Journal of Thoracic Oncology. 2(10):957-965, October 2007. [Link]
Flores RM, Zakowski M, Venkatraman E, Krug L, Rosenzweig K, Dycoco J, Lee C, Yeoh C, Bains M, Rusch V.
Thoracic Service, Department of Surgery, Memorial Sloan-Kettering Cancer Center, New York, New York 10021, USA. email@example.com
Introduction: Most studies describing the natural history and prognostic factors for malignant pleural mesothelioma antedate accurate pathologic diagnosis, staging by computed tomography, and a universal staging system. We conducted a large single-institution analysis to identify prognostic factors and assess the association of resection with outcome in a contemporary patient population.
Methods: Patients with biopsy-proven malignant pleural mesothelioma at our institution were identified and clinical data were obtained from an institutional database. Survival and prognostic factors were analyzed by the Kaplan-Meier method, log-rank test, and Cox proportional hazards analysis. A p value <0.05 was considered statistically significant.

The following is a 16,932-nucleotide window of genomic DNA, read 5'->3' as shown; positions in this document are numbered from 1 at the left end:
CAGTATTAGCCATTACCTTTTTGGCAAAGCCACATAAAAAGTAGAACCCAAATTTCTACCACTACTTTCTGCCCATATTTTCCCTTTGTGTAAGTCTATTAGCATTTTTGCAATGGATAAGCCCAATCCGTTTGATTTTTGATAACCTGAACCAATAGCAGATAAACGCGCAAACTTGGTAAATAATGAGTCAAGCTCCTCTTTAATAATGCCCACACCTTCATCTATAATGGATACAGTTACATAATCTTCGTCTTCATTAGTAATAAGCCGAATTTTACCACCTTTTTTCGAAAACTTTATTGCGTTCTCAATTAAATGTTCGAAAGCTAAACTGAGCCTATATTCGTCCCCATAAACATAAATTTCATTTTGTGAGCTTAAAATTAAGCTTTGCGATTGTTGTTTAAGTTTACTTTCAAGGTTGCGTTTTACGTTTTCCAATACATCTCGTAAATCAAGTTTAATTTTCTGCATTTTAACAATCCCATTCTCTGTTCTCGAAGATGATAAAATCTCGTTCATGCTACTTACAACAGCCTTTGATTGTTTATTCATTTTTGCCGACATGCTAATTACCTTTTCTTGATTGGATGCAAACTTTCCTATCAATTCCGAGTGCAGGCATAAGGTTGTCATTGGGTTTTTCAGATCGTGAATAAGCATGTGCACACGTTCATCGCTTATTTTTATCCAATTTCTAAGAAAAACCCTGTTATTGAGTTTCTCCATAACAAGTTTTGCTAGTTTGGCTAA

Results: From 1990 to 2005, 945 patients were identified: 755 men, 190 women; median age, 66 years (range, 26-93). Extrapleural pneumonectomy was performed in 208 (22%), pleurectomy/decortication in 176 (19%). Operative mortality was 4% (16/384). Multimodality therapy including surgery was associated with a median survival of 20.1 months. Significant predictors of overall survival included histology, gender, smoking, asbestos exposure, laterality, surgical resection by extrapleural pneumonectomy or pleurectomy/decortication, American Joint Committee on Cancer stage, and symptoms. A Cox model demonstrated a hazard ratio of 1.4 without surgical resection when controlling for histology, stage, gender, asbestos exposure, smoking history, symptoms, and laterality (p = 0.003).
Conclusions: In addition to tumor histology and pathologic stage, predictors of survival include gender, asbestos exposure, smoking, symptoms, laterality, and clinical stage. Surgical resection in a multimodality setting was associated with improved survival.